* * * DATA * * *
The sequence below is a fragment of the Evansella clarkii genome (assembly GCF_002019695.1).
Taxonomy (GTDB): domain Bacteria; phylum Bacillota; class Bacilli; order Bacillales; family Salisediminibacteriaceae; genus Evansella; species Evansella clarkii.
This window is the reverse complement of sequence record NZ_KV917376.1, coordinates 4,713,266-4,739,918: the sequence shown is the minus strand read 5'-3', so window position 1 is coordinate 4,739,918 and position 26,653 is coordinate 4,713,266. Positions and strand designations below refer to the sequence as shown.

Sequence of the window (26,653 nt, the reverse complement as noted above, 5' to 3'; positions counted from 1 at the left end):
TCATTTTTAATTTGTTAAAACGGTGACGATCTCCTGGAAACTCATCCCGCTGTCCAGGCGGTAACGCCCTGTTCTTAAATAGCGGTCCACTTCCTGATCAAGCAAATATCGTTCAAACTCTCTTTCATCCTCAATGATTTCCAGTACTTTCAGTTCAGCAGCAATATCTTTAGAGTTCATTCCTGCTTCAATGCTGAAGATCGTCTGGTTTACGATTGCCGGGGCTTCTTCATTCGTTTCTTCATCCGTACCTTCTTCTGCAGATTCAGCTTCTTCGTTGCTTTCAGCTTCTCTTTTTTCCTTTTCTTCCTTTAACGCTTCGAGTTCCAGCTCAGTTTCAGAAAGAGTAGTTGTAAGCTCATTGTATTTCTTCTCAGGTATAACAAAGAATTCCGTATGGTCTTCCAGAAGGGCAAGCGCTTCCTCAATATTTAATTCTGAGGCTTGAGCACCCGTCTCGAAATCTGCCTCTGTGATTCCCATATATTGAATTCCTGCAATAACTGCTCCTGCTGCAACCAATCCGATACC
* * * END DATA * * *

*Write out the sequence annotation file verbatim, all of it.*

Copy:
The sequence below is a fragment of the Evansella clarkii genome (assembly GCF_002019695.1).
Taxonomy (GTDB): domain Bacteria; phylum Bacillota; class Bacilli; order Bacillales; family Salisediminibacteriaceae; genus Evansella; species Evansella clarkii.
This window is the reverse complement of sequence record NZ_KV917376.1, coordinates 4,713,266-4,739,918: the sequence shown is the minus strand read 5'-3', so window position 1 is coordinate 4,739,918 and position 26,653 is coordinate 4,713,266. Positions and strand designations below refer to the sequence as shown.

Sequence of the window (26,653 nt, the reverse complement as noted above, 5' to 3'; positions counted from 1 at the left end):
TCATTTTTAATTTGTTAAAACGGTGACGATCTCCTGGAAACTCATCCCGCTGTCCAGGCGGTAACGCCCTGTTCTTAAATAGCGGTCCACTTCCTGATCAAGCAAATATCGTTCAAACTCTCTTTCATCCTCAATGATTTCCAGTACTTTCAGTTCAGCAGCAATATCTTTAGAGTTCATTCCTGCTTCAATGCTGAAGATCGTCTGGTTTACGATTGCCGGGGCTTCTTCATTCGTTTCTTCATCCGTACCTTCTTCTGCAGATTCAGCTTCTTCGTTGCTTTCAGCTTCTCTTTTTTCCTTTTCTTCCTTTAACGCTTCGAGTTCCAGCTCAGTTTCAGAAAGAGTAGTTGTAAGCTCATTGTATTTCTTCTCAGGTATAACAAAGAATTCCGTATGGTCTTCCAGAAGGGCAAGCGCTTCCTCAATATTTAATTCTGAGGCTTGAGCACCCGTCTCGAAATCTGCCTCTGTGATTCCCATATATTGAATTCCTGCAATAACTGCTCCTGCTGCAACCAATCCGATACC